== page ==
From orchards to outer space – this robotic arm knows no bounds
23 March 2018
The Ben-Gurion University of the Negev (BGU) has developed a new type of robotic arm that could be used in space, agriculture, industry and even search and rescue.
The minimally actuated serial robot (MASR) acts like a traditional snake robot with several connected motors, expect in this case, it only uses two. One is used to travel along the structure and another to rotate the joint it needs to flex.
"This unique minimalistic configuration, which can be applied to any serial robot with two or more links, reduces weight, size and cost," says Dr. David Zarrouk, a senior lecturer in BGU's Department of Mechanical Engineering, and head of the Bio-Inspired and Medical Robotics Lab. It allows a robotic manipulator to achieve a wide range of movements using few actuators that aren't possible with other robots.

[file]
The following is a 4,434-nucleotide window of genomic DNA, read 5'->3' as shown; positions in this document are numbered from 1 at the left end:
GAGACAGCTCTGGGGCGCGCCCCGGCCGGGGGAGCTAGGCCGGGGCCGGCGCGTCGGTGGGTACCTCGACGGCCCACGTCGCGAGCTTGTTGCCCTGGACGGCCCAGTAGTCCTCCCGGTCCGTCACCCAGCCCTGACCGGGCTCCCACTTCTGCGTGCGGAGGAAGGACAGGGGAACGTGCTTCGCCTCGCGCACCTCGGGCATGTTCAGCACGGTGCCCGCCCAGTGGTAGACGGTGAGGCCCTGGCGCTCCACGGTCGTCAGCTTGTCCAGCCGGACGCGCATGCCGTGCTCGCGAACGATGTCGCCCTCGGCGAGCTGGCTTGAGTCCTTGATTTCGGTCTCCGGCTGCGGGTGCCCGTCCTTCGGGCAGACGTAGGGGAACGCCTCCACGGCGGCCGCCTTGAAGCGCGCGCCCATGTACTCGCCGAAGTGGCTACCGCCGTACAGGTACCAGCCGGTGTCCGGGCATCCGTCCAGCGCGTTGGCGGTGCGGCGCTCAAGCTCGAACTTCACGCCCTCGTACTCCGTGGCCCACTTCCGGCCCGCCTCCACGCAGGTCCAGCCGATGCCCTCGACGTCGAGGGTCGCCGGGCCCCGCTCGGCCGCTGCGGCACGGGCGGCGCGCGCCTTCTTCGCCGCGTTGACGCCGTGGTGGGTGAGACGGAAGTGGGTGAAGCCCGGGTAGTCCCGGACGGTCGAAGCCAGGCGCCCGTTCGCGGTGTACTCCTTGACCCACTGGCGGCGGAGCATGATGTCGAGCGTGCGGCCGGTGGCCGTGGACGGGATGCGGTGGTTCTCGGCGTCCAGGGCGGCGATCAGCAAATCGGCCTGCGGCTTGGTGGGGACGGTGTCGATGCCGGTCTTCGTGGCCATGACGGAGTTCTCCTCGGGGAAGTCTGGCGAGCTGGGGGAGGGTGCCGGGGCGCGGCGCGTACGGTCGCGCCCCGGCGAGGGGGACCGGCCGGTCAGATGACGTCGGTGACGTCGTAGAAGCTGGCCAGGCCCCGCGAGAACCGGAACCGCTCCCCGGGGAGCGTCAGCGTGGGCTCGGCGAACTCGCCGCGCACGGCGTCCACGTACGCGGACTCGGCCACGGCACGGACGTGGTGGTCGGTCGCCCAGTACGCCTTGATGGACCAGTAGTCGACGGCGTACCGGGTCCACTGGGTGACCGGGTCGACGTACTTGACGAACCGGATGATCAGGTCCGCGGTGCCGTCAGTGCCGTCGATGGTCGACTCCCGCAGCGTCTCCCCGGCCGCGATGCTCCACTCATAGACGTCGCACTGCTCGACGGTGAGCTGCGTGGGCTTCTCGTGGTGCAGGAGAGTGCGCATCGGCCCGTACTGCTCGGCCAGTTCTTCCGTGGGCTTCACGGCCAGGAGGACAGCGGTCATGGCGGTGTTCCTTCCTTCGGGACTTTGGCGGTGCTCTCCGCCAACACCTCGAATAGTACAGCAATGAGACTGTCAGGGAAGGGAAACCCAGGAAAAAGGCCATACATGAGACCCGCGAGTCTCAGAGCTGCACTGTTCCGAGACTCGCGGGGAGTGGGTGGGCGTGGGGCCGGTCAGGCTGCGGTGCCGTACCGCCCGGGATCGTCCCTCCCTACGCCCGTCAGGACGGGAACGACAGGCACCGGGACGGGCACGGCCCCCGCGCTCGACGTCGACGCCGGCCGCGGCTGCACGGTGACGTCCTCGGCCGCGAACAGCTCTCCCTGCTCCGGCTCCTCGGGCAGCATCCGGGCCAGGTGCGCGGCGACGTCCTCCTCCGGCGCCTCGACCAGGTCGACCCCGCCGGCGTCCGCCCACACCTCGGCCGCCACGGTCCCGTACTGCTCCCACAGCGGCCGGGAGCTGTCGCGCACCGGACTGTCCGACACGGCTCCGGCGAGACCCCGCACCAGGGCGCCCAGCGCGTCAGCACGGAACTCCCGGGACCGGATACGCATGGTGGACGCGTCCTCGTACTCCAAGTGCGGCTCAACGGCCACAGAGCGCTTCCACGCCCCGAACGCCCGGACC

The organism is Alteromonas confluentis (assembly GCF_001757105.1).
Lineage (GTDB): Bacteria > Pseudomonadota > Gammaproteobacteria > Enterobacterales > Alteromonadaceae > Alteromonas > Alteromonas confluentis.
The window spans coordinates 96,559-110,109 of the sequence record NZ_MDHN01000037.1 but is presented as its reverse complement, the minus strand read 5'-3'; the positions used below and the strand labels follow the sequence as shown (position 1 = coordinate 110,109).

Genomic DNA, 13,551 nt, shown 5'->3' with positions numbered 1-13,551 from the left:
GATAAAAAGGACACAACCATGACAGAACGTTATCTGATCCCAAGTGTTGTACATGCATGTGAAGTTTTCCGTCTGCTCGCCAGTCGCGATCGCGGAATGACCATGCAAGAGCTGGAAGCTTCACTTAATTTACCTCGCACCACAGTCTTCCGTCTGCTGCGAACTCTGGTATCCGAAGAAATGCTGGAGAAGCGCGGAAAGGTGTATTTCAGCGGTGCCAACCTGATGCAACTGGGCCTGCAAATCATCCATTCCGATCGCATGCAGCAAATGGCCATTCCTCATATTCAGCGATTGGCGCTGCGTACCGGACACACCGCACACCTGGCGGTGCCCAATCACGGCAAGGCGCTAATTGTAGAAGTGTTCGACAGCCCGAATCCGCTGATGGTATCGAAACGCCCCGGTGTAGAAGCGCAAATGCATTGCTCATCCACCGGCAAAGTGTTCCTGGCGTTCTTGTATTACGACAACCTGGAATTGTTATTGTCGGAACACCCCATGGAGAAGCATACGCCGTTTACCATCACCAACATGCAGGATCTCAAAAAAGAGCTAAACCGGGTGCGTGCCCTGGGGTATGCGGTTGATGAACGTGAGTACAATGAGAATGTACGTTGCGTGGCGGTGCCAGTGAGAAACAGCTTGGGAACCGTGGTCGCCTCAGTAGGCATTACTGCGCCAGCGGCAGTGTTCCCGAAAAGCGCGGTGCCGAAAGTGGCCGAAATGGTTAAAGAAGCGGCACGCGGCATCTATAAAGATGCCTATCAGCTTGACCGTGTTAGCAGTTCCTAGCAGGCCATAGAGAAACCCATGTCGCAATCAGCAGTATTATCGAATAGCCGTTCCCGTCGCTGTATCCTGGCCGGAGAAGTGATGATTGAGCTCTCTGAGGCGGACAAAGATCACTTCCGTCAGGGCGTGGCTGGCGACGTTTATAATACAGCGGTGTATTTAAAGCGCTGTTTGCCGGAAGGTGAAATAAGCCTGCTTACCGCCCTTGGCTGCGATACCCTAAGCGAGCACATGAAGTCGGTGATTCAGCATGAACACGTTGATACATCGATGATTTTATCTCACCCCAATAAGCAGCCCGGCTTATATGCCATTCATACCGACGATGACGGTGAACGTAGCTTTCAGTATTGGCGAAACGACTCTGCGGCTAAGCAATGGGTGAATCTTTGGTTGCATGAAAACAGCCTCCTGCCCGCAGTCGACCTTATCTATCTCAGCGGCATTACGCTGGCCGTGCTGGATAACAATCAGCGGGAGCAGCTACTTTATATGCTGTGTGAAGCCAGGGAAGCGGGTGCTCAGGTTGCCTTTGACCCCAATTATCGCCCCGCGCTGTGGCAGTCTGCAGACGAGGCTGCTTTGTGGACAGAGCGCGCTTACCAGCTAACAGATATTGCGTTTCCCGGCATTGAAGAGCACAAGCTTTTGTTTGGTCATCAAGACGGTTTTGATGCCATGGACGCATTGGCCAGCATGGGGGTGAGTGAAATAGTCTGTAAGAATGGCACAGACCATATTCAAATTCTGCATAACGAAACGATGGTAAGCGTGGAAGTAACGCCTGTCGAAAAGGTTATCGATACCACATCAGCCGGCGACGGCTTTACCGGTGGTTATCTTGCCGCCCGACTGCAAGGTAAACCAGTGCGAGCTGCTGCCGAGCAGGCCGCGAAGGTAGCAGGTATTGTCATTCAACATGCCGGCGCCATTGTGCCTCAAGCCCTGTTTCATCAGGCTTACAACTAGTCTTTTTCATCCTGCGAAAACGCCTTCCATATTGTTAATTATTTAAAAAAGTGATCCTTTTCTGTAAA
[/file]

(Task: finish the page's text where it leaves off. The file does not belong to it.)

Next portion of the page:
“This robot is easy to operate and likely has a number of applications including space, agriculture, and industry, as well as search and rescue," Dr. Zarrouk adds.
"The configuration of the MASR robot combines the best characteristics of existing robot technologies to achieve a high level of accuracy and control," he says. "In addition, the ability to add or subtract up to four links in less than a minute makes it possible to target quick repairs in isolated sections."
This design makes it ideal for use in space applications, as its light weight and inertia can be used to fix satellites or for docking and refuelling. Picking fruit is also another possible application, as the video demonstrates.
Video courtesy of zarrouk lab